CREDIT: LEFT,Calvin J. Hamilton.
Mar 24, 2005
Another surprise from space: Massive dust storms on Mars have meteorologists scrambling for explanations. Is it solar heating, or electricity, that powers these storms in the near vacuum of the Martian atmosphere?
The spacecraft Mariner 9 was the first probe to orbit the planet Mars. As it arrived at the Red Planet in 1971, NASA scientists were shocked by the view—the most horrific dust storm they had ever seen. The entire planet was engulfed in a deep haze, with only the peak of gigantic Olympus Mons penetrating through the clouds.
For several decades, the energetic dust storms on Mars have posed unanswered questions for meteorologists. How can an atmosphere only one percent as dense as Earth’s remove dust from the soil and accelerate it into massive clouds circling the planet up to 40 miles or more above the surface?
In late June, 2001, the Hubble Telescope revealed the first stirrings of a dust storm in a small region of the Hellas Basin on Mars. For several days the storm alternately grew, then retreated. Then it exploded and quickly boiled out of the Hellas Basin, spreading both north and east. Within a few weeks it had covered the whole planet. (See picture here)
The storm did not begin to subside until October. It was the greatest dust storm ever observed on Mars, and it left meteorologists scratching their heads. How was the dust excavated from the surface? What held the dust aloft? What accelerated the winds and dust across the near vacuum of Mars’ upper atmosphere to speeds greater than 250 miles per hour?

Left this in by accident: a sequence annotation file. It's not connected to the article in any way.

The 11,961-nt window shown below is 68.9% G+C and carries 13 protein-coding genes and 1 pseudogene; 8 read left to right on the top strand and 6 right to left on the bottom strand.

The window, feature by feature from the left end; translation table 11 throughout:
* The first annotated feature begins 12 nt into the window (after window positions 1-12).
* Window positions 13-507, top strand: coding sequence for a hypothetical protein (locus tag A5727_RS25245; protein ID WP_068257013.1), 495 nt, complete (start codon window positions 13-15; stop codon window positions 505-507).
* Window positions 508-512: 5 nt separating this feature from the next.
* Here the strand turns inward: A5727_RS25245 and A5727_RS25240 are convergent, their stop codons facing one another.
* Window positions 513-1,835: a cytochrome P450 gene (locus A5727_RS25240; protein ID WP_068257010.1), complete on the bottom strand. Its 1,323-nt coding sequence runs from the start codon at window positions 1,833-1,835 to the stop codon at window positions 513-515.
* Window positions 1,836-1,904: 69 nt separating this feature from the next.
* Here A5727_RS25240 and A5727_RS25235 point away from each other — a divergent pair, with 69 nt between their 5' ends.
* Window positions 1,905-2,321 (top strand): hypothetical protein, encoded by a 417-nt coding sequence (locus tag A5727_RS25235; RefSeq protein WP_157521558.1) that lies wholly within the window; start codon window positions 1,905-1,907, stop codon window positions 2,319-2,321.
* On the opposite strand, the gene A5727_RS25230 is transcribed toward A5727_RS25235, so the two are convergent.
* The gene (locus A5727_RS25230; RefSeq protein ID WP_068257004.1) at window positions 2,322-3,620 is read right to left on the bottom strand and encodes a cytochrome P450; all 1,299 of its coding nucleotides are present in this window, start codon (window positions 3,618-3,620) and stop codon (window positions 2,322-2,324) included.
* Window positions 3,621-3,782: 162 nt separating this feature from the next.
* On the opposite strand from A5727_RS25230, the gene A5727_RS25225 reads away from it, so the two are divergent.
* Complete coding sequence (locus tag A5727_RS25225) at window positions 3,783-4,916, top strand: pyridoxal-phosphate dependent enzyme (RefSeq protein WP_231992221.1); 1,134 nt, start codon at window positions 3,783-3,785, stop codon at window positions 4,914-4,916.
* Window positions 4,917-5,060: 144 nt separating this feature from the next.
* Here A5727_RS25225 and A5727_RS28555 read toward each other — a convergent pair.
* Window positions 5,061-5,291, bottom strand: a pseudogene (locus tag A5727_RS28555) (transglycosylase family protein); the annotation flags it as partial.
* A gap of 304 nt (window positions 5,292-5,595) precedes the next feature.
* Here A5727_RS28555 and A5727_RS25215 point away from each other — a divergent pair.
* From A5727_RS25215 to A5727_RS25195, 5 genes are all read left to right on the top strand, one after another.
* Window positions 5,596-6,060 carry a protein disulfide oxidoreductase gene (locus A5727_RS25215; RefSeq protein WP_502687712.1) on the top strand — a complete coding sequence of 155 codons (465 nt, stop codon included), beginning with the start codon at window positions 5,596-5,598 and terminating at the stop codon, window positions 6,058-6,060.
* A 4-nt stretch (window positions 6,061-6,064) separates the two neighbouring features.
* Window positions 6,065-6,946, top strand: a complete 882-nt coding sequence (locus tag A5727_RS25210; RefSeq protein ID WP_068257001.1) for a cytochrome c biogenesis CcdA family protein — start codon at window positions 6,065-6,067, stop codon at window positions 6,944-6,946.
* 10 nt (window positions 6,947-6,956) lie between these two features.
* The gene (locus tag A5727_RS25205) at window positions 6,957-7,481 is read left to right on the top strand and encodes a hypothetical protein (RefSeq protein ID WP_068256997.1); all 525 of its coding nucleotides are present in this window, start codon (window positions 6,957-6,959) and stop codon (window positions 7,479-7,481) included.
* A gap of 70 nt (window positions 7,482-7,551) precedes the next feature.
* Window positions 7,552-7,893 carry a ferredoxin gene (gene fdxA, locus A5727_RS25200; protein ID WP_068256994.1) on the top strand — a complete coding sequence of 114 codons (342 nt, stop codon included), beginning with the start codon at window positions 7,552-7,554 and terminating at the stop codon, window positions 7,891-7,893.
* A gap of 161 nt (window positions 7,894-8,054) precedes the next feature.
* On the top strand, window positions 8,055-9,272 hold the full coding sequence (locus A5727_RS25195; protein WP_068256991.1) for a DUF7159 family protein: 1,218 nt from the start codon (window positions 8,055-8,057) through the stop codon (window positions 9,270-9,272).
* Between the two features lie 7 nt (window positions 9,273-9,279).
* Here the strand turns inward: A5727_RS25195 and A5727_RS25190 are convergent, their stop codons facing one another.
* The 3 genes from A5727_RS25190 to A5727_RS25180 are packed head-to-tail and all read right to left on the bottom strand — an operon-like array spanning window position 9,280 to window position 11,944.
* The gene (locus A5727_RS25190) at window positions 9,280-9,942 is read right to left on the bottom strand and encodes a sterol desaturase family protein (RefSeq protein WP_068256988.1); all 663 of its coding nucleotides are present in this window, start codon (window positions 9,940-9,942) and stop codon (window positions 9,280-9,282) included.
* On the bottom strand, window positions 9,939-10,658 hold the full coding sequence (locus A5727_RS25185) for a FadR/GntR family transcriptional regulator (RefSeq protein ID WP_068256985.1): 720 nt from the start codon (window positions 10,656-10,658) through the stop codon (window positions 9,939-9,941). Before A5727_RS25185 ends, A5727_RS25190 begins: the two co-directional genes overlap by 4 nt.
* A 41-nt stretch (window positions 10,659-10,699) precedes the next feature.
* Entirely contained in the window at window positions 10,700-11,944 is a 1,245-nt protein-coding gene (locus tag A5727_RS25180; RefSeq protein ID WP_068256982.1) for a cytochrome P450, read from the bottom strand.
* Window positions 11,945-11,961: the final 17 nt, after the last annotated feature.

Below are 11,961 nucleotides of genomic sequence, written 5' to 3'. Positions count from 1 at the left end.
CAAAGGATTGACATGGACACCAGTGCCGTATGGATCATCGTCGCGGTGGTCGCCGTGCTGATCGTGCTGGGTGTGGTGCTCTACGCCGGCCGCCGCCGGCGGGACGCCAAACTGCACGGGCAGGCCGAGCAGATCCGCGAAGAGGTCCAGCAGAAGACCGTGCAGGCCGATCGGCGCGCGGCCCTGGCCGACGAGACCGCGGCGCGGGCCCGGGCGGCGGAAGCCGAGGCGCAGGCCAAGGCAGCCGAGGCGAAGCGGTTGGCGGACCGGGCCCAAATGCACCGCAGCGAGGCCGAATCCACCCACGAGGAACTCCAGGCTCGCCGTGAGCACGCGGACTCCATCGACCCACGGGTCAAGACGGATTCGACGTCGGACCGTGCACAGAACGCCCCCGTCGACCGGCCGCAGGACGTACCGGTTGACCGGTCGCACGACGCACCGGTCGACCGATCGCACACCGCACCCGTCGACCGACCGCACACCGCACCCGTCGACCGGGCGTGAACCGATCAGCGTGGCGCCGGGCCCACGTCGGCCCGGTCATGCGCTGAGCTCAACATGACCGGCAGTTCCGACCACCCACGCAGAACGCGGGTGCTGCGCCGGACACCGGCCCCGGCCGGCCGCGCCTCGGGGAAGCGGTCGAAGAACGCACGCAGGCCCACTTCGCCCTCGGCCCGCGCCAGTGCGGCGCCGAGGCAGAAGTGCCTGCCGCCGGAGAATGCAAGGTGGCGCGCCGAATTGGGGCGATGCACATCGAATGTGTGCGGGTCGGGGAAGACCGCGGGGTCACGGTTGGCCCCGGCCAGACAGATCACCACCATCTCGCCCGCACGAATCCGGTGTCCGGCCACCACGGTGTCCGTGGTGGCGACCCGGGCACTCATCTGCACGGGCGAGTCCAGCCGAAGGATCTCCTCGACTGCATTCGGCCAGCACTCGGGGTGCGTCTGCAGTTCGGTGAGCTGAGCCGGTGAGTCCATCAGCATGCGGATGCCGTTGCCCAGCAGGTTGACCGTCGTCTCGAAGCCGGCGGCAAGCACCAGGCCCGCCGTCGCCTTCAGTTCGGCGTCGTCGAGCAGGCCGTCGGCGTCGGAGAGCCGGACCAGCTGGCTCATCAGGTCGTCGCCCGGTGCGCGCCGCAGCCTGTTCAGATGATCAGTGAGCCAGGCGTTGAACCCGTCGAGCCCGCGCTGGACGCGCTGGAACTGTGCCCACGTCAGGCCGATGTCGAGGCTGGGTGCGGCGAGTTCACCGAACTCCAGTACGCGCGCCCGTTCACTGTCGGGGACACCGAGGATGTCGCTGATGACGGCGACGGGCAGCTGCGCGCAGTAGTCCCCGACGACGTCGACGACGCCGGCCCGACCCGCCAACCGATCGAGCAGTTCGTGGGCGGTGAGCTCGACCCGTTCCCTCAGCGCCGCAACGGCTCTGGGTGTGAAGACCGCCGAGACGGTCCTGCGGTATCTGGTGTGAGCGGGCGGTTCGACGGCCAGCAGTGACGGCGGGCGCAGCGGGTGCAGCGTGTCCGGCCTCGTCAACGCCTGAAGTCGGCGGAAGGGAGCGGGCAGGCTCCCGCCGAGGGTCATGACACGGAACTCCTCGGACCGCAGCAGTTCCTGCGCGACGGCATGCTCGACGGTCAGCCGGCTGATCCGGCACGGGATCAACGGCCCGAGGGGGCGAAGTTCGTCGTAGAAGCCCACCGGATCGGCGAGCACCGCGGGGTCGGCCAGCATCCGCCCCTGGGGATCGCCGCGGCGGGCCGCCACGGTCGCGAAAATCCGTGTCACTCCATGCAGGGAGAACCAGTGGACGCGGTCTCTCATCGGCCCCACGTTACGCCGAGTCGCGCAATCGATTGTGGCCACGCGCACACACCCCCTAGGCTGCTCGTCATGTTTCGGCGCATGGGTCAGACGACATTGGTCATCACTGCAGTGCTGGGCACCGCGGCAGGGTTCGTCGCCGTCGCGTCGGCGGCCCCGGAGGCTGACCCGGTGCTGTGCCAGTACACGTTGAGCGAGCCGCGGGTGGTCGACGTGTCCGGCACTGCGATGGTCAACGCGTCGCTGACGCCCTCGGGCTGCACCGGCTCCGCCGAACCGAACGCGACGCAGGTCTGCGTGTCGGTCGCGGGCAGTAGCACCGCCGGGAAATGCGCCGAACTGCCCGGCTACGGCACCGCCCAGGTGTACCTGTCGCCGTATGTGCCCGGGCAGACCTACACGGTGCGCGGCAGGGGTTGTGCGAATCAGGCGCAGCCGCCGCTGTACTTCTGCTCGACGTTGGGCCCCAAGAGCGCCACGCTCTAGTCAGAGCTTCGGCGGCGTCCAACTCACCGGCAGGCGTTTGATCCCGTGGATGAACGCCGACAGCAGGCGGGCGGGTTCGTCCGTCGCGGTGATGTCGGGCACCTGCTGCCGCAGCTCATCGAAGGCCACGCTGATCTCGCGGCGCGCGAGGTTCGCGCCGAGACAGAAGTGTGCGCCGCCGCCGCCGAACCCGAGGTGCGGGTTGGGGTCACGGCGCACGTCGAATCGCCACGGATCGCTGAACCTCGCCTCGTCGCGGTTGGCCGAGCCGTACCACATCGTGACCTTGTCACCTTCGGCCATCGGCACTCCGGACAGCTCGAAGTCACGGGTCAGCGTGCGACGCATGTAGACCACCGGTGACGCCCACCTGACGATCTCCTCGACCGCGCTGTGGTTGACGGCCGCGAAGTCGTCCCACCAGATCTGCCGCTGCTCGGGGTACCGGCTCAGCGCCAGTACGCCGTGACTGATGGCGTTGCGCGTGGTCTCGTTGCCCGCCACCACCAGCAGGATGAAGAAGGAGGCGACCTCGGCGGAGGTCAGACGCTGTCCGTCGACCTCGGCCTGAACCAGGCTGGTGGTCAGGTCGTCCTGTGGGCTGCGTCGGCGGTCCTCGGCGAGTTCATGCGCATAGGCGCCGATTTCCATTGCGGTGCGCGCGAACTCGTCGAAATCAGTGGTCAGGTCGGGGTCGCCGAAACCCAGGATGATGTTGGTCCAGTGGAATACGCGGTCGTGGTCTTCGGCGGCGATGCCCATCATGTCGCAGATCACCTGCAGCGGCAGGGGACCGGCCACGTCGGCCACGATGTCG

With its Thermal Emission Spectrometer (TES), the orbiting Mars Global Surveyor measured thermal effects associated with the storm. As the storm clouds began to surround Mars, temperatures rose a stunning 40 degrees C—a case of “instantaneous global warming” that continues to haunt meteorologists.
Phil Christensen of Arizona State University, one of the principal investigators of the Martian phenomenon, acknowledges that the specialists do not really know, in “detail,” the causes of the Martian dust storms. Some have theorized that as Martian dust clouds grow thicker, they absorb more warmth from the Sun, raising the temperature of the atmosphere—“a positive feedback loop that can transform tiny dust clouds into globe-swallowing storms”, as one science writer put it. With this reasoning one might wonder why the dust storms ever stop. Indeed, those following this reasoning are not sure why they do stop. ("In fact, we're not certain what makes them stop," states Christensen.)
Most “explanations” of the dust storms begin with radiant energy from the Sun. It is known that the storms are most frequent and severe when Mars is near perihelion (its closest approach to the Sun). So the specialists believe that thermal effects of solar radiation must provide the energy of the storms. But this rationale requires an effect considerably more energetic than the cause. Mars’ orbit has an eccentricity of 0.093. Although greater than the Earth’s orbital eccentricity of 0.017, at Mars’ distance from the Sun the change has little more than a trivial influence on radiant energy input. In fact, if thermal effects are the cause, then seasonal orientation of the planet’s axis should contribute much more to dust storms—with clear hemispheric differentiation. This is not the case, however.
But in the Electric Universe, interplanetary currents focused on the Sun play a vital role in charging up planetary ionospheres—a key to understanding the evolution of weather systems. Electric theorist Wallace Thornhill likens the Earth’s atmosphere to the “self repairing, leaky insulation” between the conductive plates of a global capacitor. The conducting ionosphere forms one plate of the spherical capacitor, while the Earth’s surface is the other. Lightning manifests the “leakiness” of the capacitor, as currents break through the insulating atmosphere to dissipate charge.